Peter Shumlin

Taylor Dobbs / VPR File

The Senate Judiciary Committee advanced a bill ahead of the Legislature’s Friday evening deadline for non-money bills on a 5-0 vote, ensuring the full Senate will consider a scaled back gun bill this year.

The legislation, supported unanimously in the committee Friday, seeks to ban some convicted criminals from possessing weapons and will require people found by a court to be a danger to themselves or others to be reported to the federal National Instant Criminal Background Check System. It would take effect on Oct. 1.

The Shumlin administration has asked state agencies and departments to identify up to 325 state jobs to be cut to obtain $10.8 million in labor savings.

Agency of Administration Justin Johnson made the request in a memo sent to agency secretaries and department commissioners Wednesday. The memo was first reported Thursday by Seven Days.

The state workers union is calling on Gov. Peter Shumlin to raise an additional $30 million in revenues next year. And other groups are joining the union's push for tax increases on the wealthy.

Angela Evancie / VPR file

A central part of Gov. Peter Shumlin's plan to boost Medicaid reimbursement rates is his guarantee that the plan will reduce private health insurance premiums by 5 percent. But a top state health care official says that guarantee is anything but certain.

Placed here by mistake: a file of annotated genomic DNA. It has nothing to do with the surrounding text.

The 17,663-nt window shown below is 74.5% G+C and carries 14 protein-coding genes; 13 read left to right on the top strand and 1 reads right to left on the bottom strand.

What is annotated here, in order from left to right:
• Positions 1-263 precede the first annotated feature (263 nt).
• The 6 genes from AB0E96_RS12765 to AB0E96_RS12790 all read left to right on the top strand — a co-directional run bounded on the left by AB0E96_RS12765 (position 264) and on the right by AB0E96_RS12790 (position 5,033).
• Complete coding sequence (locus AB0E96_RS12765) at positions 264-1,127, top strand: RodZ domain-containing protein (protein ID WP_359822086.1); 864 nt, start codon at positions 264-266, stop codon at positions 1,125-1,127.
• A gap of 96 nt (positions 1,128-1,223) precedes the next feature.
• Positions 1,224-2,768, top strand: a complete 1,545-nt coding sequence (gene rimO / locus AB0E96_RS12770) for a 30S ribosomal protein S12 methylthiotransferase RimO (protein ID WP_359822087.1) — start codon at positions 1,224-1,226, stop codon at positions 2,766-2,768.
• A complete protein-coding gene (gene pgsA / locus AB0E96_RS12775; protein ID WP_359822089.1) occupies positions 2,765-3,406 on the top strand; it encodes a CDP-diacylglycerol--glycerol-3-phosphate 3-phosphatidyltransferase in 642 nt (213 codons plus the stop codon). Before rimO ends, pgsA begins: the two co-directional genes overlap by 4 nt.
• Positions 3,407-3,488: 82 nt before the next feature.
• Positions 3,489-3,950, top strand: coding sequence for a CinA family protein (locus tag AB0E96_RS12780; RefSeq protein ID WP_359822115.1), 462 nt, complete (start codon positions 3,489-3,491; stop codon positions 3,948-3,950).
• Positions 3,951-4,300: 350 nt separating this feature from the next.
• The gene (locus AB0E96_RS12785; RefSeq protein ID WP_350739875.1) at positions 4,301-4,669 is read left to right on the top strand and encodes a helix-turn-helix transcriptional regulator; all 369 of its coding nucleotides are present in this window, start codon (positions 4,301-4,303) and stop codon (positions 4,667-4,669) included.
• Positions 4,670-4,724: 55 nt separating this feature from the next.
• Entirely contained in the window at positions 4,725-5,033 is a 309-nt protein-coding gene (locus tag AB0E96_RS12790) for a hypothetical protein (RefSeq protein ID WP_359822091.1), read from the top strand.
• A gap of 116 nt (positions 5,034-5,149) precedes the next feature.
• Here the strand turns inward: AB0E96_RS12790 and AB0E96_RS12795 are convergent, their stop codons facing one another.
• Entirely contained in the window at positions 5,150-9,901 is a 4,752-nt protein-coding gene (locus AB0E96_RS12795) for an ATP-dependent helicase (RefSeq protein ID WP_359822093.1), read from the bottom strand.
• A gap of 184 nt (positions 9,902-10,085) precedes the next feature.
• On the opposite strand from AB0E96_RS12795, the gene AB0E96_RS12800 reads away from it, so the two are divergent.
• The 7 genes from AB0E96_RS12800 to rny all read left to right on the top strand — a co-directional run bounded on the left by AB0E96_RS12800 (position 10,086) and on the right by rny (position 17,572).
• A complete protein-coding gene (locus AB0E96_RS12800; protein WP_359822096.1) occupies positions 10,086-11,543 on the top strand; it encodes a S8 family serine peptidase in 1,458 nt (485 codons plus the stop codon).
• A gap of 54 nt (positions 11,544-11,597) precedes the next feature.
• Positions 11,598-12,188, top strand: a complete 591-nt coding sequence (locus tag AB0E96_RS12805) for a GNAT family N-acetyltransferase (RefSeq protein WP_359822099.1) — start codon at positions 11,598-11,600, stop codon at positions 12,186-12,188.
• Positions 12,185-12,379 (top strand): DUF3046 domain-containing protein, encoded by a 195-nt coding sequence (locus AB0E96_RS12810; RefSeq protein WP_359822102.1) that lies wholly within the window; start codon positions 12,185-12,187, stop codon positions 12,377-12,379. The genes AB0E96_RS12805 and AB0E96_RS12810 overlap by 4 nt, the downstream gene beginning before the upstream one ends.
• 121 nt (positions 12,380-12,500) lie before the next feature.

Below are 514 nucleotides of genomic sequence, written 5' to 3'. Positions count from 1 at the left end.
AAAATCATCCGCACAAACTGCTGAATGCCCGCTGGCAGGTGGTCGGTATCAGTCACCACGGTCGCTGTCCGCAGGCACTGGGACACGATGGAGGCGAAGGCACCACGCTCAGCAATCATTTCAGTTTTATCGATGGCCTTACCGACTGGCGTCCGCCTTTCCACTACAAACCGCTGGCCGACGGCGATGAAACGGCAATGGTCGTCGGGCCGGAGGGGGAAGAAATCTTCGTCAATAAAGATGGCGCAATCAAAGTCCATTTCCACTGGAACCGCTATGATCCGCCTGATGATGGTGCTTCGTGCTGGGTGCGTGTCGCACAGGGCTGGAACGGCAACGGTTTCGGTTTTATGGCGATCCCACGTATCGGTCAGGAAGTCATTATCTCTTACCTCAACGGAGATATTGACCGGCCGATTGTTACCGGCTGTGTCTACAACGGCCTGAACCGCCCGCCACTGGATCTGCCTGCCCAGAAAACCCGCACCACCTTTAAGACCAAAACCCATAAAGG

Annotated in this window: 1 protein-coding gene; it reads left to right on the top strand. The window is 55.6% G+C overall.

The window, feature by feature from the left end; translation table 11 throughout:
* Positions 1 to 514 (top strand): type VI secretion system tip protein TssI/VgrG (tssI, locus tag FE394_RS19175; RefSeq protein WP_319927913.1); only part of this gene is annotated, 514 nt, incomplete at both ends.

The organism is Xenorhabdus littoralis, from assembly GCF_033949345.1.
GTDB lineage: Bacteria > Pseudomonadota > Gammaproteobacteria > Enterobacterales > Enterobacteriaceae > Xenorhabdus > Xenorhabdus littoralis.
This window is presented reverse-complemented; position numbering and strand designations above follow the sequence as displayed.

Angela Evancie / VPR/File

VPR’s Statehouse Reporter Peter Hirschfeld joined Vermont Edition to talk about some of the ideas and proposals facing the Legislature to help close the $112 million budget gap.

Taylor Dobbs / VPR

The state budget has a $112 million hole in it, the possibility of school consolidation has many small towns worried, and controversy lingers over rules for vaccinating kids. Those are some of the issues on the desk of Governor Peter Shumlin, who is our guest on the next Vermont Edition.

Gov. Peter Shumlin's plan to impose a small payroll tax to help reduce the cost of private health insurance premiums is facing some strong scrutiny at the Statehouse.

But the governor says if lawmakers don't like his plan, then they need to come up with an alternative proposal.

Peter Hirschfeld / VPR

State employees packed the Statehouse Tuesday to fight back against plans to balance the budget by reducing labor costs. But they face an uphill battle in Montpelier, where key legislative leaders have signed on to Gov. Peter Shumlin’s push to cut $10 million from payroll expenses.

Angela Evancie / VPR/file

In his budget address last month, Gov. Peter Shumlin insisted that lawmakers abandon any bills that might put pressure on property taxes. But legislators say the Democratic governor isn’t following his own advice.

vgajic / iStock

As a measles outbreak that began in Disneyland stirs up a national conversation about childhood vaccination, lawmakers are taking up the issue in Montpelier.

The debate centers on whether parents should be allowed to send their kids to public schools if they choose not to have them vaccinated through the state's "philosophical exemption."